Texas suffers from a “checkerboard” system of enforcing drunken-driving laws that is worsened by a state law imposing hefty surcharges on top of criminal penalties, Senate Criminal Justice Committee Chairman John Whitmire told the Houston Chronicle. Whitmire said lawmakers should consider repealing the Driver Responsibility Program, which includes a surcharge of $1,000 annually for three years for first-time driving-while-intoxicated offenders. The many motorists who do not pay face suspension of their driver’s licenses, which Whitmire and law officers said means more people on the road without licenses or insurance.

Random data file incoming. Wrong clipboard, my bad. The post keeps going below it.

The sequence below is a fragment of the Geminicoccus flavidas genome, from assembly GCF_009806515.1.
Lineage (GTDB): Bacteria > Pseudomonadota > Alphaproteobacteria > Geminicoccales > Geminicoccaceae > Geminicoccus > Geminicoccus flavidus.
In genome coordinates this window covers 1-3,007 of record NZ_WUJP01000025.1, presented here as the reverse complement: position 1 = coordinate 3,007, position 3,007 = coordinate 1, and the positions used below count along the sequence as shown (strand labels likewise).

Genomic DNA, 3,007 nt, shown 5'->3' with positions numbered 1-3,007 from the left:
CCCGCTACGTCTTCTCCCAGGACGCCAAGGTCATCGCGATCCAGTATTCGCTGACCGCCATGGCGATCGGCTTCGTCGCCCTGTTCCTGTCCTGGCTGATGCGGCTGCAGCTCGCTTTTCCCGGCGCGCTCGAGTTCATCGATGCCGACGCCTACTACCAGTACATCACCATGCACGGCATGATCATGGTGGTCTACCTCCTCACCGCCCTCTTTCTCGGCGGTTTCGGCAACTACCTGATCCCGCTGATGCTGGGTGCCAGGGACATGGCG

The senator is pulling together a working group to recommend a uniform way of handling drunken drivers across jurisdictions. Different counties have developed their own methods for coping with challenges. A backlog of drunken-driving cases seeking trials may reflect defendants’ desire to use every means to escape the surcharges. In Houston, District Attorney Pat Lykos allows one accused of drunken driving for the first time to plead guilty to the DWI offense and get a strict probated sentence in which he receives treatment, performs community service, and abides by other conditions, including a lock on his auto ignition that tests for alcohol use before he can drive. If he completes the program successfully, the conviction can be wiped from a motorist’s record. That also allows the offender to avoid the surcharge.